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Pak warns nuclear suppliers against selective approach
Suman Guha Mozumder in New York | October 03, 2007 09:22 IST
Pakistan on Tuesday warned the Nuclear Suppliers Group of States that any selective endorsement of a country can jeopardise the current international consensus on nuclear non-proliferation.
"In the coming months, the NSG states have a heavy responsibility as any endorsement of a selective or discriminatory approach could fatefully damage the existing consensus on disarmament and non-proliferation," Pakistan Foreign Secretary Riaz Mohammad Khan told the United Nations General Assembly without naming India.
He said the incipient United States-India nuclear deal has spelled concerns in Islamabad over maintenance of strategic stability in the region, but that it will keep the balance despite its opposition to arms race.
"We have concerns over strategic stability, which we will maintain despite our firm opposition to an arms race in South Asia," Khan said.
Noting that Pakistan remains committed to disarmament and nuclear non-proliferation, he said evidently the global consensus on disarmament and non-proliferation has been seriously eroded because of a number of reasons, including the emergence of de-facto nuclear weapons states that are not parties to the NPT and discrimination in the conduct of peaceful nuclear cooperation.
He said that there is an obvious need for a new and universal consensus on non-proliferation, disarmament and peaceful nuclear cooperation that eliminates dangers and risks and establishes cooperation on an equitable basis.
Mohammad, who is the leader of the Pakistani delegation to the UNGA, said that Pakistan has a strong interest in developing civil nuclear power generation under international safeguards. "Our nuclear and strategic assets are solely for defensive purposes. We started pursuing the nuclear option only after 1974 when the strategic balance was disrupted by the first Indian nuclear test,' he said.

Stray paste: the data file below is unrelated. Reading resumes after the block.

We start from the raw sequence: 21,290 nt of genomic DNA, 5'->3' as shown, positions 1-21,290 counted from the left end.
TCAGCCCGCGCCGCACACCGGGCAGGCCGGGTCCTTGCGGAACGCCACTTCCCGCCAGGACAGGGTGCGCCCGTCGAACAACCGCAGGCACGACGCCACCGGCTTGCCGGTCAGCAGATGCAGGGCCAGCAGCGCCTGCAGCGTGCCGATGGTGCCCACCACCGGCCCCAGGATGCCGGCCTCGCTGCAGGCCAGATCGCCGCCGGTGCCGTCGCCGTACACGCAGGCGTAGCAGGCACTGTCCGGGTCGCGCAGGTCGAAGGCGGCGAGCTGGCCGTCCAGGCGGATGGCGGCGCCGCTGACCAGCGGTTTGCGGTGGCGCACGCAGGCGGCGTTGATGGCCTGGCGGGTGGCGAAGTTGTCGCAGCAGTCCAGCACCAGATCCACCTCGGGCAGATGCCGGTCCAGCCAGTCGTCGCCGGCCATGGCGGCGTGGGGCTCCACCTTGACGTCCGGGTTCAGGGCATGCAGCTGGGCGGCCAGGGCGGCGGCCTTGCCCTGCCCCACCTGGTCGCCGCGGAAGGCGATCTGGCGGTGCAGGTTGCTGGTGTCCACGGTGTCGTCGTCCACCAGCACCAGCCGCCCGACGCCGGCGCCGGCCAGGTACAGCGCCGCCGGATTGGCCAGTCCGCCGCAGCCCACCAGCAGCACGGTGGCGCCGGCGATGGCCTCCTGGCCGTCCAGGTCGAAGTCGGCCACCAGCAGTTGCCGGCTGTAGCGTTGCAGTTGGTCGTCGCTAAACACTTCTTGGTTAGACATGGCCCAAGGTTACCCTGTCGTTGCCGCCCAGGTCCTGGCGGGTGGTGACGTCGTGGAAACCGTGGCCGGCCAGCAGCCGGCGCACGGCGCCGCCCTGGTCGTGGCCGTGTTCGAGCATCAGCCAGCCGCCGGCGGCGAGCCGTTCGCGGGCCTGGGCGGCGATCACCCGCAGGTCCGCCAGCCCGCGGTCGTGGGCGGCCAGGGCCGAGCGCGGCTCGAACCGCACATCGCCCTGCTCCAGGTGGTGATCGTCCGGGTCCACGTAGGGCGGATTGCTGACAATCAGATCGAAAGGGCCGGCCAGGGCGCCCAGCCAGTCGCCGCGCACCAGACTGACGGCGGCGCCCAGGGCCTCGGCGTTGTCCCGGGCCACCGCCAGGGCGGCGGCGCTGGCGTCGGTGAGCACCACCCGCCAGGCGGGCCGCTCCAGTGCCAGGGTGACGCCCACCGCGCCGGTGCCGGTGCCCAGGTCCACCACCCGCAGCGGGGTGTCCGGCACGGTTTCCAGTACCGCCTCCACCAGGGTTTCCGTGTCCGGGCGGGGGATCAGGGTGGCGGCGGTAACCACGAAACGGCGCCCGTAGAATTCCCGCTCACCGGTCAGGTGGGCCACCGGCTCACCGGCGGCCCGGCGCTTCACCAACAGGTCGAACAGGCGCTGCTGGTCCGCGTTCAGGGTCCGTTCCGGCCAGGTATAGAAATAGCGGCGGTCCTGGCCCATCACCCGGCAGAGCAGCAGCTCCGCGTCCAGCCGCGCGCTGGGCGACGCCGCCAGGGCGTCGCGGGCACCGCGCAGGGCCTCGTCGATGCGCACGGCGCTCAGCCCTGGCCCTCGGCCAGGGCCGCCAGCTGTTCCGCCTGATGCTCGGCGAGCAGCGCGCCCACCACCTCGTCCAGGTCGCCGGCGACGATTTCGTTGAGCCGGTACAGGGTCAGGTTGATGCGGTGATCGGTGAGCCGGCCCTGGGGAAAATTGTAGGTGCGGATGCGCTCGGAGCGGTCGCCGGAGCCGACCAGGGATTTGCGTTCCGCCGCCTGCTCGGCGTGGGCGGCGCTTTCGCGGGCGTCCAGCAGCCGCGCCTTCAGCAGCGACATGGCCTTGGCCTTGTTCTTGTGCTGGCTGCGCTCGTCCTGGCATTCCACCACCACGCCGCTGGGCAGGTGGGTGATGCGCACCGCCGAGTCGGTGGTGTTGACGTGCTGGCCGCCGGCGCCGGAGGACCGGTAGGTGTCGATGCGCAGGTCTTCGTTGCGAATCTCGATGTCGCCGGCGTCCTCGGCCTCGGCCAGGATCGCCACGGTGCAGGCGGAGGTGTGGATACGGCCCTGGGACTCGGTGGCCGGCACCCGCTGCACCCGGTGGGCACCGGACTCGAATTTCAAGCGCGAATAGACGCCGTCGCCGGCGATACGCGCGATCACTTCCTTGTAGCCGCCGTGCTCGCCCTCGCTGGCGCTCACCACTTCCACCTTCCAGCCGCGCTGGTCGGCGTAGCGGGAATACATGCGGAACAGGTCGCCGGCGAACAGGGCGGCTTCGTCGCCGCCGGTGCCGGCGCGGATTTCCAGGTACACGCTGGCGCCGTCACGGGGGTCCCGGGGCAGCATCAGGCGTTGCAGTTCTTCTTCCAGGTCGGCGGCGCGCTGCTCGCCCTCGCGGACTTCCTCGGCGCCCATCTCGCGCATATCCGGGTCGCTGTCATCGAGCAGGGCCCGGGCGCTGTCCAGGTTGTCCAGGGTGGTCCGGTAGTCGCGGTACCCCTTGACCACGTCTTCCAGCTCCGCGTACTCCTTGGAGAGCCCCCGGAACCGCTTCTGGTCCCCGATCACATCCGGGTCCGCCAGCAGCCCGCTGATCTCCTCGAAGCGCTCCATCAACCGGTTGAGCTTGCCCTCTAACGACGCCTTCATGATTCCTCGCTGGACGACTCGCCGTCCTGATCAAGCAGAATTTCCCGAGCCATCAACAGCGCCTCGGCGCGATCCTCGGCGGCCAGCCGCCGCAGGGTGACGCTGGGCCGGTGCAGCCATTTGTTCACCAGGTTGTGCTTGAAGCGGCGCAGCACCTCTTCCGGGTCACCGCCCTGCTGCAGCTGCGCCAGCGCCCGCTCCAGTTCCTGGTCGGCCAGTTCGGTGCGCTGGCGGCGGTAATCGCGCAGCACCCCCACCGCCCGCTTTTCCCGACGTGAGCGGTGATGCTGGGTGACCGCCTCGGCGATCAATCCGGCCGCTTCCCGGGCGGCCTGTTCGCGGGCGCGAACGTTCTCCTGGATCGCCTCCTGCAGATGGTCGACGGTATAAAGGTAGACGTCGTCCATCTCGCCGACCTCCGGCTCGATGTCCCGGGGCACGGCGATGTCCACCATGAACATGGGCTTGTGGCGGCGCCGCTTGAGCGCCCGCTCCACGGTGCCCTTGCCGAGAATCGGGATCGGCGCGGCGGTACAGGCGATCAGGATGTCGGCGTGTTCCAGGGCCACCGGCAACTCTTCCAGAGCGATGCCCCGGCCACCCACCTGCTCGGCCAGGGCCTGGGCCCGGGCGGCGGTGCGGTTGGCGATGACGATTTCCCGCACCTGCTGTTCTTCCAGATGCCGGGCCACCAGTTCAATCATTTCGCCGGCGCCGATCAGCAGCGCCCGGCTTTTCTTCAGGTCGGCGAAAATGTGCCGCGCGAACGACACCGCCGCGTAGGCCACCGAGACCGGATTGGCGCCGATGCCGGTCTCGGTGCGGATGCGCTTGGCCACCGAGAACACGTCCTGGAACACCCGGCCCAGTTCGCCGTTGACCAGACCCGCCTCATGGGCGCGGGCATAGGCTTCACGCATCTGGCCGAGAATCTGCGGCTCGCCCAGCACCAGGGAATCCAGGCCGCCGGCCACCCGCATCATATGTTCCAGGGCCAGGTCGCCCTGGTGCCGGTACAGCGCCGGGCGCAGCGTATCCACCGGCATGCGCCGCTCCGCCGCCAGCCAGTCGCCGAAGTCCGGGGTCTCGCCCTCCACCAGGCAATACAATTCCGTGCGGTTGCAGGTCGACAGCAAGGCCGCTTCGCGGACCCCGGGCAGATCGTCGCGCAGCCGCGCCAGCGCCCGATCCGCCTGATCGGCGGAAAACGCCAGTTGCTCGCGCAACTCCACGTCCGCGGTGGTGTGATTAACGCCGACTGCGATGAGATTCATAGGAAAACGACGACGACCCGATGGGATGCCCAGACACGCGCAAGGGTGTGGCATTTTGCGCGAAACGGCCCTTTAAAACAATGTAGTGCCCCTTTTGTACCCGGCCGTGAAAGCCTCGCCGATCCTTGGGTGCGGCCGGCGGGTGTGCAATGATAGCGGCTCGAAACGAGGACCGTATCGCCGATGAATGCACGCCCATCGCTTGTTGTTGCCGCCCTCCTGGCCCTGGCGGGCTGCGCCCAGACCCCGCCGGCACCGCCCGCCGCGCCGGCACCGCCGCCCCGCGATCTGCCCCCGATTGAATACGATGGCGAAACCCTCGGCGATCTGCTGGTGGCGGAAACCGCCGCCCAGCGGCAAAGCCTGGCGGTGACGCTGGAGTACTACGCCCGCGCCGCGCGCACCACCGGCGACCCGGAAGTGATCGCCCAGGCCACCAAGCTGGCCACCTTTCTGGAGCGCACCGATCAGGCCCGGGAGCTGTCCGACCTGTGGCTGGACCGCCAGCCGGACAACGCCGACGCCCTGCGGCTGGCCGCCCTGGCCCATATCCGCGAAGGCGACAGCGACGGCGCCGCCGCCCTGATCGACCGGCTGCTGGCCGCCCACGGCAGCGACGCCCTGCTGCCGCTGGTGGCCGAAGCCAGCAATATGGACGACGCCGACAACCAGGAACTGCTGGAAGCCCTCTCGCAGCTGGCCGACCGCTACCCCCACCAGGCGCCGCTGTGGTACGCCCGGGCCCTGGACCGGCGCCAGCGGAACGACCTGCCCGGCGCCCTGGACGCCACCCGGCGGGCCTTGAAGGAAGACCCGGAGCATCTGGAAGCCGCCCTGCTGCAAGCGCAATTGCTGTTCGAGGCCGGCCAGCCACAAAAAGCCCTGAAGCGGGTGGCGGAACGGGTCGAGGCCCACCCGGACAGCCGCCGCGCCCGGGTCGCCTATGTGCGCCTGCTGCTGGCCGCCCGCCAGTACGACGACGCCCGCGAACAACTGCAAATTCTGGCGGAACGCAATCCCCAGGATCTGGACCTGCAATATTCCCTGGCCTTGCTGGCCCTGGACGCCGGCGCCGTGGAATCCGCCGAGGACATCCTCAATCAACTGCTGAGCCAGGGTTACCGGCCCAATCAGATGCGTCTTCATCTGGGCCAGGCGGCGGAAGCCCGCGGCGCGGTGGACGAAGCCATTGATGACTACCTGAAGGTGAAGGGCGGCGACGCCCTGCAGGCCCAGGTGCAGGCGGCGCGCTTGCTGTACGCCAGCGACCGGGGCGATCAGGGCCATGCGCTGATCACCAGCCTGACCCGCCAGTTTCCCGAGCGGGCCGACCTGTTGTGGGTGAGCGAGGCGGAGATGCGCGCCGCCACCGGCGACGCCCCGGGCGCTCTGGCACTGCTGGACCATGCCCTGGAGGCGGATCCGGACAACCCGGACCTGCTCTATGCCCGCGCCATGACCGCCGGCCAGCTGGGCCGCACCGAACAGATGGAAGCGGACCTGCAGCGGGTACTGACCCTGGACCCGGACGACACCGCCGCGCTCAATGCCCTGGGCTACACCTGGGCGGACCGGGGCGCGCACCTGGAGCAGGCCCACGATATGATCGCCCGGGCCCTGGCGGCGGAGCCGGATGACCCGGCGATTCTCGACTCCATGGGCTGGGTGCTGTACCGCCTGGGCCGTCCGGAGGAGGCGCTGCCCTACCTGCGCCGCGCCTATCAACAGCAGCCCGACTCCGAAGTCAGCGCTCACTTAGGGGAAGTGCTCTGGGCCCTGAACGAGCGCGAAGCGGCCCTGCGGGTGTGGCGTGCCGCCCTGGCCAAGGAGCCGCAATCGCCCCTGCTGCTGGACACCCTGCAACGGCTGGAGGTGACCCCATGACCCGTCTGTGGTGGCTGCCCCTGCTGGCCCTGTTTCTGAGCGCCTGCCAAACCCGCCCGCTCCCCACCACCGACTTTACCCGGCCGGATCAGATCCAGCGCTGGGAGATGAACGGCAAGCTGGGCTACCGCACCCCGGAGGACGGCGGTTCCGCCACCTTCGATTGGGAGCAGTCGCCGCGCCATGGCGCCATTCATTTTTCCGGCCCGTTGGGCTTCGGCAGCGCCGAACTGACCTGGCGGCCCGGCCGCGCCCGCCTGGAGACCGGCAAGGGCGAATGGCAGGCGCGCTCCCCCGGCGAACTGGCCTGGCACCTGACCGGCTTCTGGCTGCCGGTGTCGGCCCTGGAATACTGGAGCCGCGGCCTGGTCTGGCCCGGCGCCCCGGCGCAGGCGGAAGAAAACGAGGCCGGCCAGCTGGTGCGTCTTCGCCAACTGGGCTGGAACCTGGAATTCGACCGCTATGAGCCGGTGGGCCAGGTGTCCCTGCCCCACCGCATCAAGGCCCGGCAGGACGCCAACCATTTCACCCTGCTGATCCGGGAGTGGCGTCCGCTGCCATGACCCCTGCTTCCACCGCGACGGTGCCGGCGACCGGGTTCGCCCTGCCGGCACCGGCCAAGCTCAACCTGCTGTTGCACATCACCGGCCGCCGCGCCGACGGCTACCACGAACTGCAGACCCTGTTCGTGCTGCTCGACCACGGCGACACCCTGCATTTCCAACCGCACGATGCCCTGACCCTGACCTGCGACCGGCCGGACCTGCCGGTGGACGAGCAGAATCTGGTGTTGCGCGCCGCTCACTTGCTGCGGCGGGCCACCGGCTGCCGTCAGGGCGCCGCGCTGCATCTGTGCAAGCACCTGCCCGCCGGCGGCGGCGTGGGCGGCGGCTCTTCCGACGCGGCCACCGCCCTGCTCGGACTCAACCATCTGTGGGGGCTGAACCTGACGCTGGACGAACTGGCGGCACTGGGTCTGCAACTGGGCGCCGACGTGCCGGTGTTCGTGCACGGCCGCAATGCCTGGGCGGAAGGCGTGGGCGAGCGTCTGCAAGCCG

Mohammad claimed that Islamabad's initiatives for keeping South Asia free of nuclear weapons received scant international response. "In 1998, again we were faced with a dilemma and had to respond to the Indian tests to establish deterrence. Our failure to do so would have created a dangerous ambiguity about capability with the risk of miscalculation," he said.
Mohammad claimed that Islamabad wished to reaffirm that its strategic capability is solely for deterrence and defense. "We are opposed to an arms race and want to maintain minimum credible deterrence. We will not be the first to test in our region. We will never use our nuclear capability against non-nuclear weapons states," he said.
Noting that conflicts continue in Palestine, Iraq and Afghanistan, Mohammad said that in South Asia the Kashmir dispute is yet to be resolved and that old disputes are compounded by new confrontations. "Pakistan is engaged in peace process with India that has led to significant improvement in bilateral relations. The two countries must now seize the opportunity provided by the conductive international and regional environment to address the problems, especially the Jammu and Kashmir [Images] dispute that has been at the heart of conflict and tension in South Asia," he said.
"Both sides will have to demonstrate political will, courage and flexibility. We are pursuing a solution that is acceptable to India, to Pakistan and above all the people of Jammu and Kashmir," he said.